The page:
Understanding records management


Records are all forms of information that, regardless of their format or physical features, are created, received, recorded, or legally filed in the course of the University’s activities. Records serve as evidence of the University’s functions, policies, decisions, procedures, operations, organization, and other activities. Records also serve as historical resources.

Records may be either paper or digital, however most records are now being created electronically from email, word-processing files, web pages, and an assortment of other electronic formats.

Most records serve as evidence of what happened and who was involved in a decision making process. They also show what recommendations or instructions were given, or the order in which events and decisions were made.



The University has Records Schedules that detail proper retention and disposal of records. Records are not to be destroyed before they have met their retention requirements. Some records may be retained for short periods (routine administrative records for example) while others may be retained permanently (transcripts, executive committee minutes, as well as others). Please consult the University Records Schedules for appropriate retention periods before disposing of records. If you do not see your records, please consult the Records Management Office.

Not all records need to be destroyed as they may hold historical value and should be transferred to the University Archives for preservation of the University’s history.

For further information on how to transfer records to the Archives Unit, contact UBC Archives.

For general records retention, policy, procedures, and safe keeping, contact us.



Since all records in storage are assets of the University, they must be readily accessible for the entire period that these are retained.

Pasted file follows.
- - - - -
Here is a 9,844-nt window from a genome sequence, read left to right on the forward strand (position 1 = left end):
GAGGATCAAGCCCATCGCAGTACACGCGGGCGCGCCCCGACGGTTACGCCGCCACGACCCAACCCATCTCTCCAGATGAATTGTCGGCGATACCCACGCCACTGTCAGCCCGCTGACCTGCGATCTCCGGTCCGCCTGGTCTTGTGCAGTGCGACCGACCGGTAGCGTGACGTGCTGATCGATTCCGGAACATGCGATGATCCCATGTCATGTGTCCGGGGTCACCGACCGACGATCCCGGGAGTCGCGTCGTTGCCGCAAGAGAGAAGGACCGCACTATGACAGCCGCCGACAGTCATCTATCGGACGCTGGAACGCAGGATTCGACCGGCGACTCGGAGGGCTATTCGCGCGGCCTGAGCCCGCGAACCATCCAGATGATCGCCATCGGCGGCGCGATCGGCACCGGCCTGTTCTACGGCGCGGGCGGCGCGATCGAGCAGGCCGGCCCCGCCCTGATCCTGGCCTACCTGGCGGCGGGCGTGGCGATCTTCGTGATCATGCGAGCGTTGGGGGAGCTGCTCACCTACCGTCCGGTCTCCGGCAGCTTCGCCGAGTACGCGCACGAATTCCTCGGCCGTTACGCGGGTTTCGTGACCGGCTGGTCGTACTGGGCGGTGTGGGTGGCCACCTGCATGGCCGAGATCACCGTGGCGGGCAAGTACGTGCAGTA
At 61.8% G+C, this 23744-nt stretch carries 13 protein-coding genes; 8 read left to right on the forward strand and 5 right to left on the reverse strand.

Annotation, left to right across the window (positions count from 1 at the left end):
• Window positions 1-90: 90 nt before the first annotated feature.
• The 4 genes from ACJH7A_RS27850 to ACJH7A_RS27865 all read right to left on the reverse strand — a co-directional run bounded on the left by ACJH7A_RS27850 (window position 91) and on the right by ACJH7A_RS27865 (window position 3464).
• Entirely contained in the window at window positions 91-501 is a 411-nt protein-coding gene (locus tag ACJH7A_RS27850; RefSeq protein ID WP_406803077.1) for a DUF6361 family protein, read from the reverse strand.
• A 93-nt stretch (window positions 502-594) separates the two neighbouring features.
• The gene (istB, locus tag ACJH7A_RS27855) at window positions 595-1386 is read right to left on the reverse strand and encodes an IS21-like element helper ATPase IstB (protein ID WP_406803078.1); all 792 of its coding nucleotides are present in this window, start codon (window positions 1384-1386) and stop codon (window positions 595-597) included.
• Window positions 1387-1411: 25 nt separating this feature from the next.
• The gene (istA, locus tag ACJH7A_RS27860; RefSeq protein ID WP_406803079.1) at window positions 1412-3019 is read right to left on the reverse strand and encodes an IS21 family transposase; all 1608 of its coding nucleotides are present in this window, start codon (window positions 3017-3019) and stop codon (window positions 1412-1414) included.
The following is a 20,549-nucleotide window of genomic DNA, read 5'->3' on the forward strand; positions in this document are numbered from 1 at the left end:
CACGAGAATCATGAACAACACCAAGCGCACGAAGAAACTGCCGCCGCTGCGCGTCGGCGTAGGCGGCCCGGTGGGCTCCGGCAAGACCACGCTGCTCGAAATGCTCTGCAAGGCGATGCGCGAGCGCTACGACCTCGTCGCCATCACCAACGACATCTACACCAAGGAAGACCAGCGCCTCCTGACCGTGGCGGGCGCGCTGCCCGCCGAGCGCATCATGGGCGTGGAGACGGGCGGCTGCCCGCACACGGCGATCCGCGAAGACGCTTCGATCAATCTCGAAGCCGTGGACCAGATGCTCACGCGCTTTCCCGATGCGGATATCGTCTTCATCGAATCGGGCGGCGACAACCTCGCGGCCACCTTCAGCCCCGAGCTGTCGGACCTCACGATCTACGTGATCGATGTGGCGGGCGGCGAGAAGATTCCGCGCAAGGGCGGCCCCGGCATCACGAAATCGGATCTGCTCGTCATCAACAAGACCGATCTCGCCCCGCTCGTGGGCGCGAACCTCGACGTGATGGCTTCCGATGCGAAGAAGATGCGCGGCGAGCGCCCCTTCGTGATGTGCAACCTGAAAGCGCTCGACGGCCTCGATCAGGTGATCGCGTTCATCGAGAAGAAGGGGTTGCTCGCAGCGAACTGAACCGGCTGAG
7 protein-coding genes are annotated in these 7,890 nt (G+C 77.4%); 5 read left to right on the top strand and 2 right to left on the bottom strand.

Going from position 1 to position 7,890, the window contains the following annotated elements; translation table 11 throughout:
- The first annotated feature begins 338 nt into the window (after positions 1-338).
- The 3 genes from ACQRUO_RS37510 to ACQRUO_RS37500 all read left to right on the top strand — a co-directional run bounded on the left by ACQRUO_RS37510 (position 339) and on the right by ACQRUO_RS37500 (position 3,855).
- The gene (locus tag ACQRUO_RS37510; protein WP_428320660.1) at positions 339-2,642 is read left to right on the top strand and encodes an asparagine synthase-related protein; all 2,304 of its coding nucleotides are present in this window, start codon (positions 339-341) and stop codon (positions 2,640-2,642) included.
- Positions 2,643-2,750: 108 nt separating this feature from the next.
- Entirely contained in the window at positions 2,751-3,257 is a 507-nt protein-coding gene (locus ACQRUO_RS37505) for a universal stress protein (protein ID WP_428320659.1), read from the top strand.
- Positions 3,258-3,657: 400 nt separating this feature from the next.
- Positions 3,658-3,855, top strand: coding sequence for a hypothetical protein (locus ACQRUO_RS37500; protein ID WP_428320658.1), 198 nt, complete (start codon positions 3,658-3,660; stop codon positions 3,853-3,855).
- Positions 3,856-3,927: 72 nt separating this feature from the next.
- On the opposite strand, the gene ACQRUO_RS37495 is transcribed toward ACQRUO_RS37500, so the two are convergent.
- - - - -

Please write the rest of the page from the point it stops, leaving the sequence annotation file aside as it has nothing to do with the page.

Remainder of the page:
All university records should be kept securely but particular care should be taken with records containing personal information.

In order to protect and properly secure your files from deletion, tampering, or loss units may wish to consult with the Records Management Office on how to best protect your records.

You should also make sure that only certain staff/faculty are able to delete, destroy, or modify documentation that is consider vital for the operational business of the University. It is recommended that records are only accessible by authorized staff/faculty that do legitimate business with each unit.


The University as a whole is responsible for the proper management of our records, however, managers and supervisors must promote secure records management practices within their unit/faculty. This can be done by

  • Clearly communicating the importance of record keeping practices to all
  • Encouraging staff to ask questions and participate in the records management decision-making process
  • Encouraging record keeping practices at all levels of the unit/faculty
  • Consulting with thw  Records Management Office for the latest record management processes and practices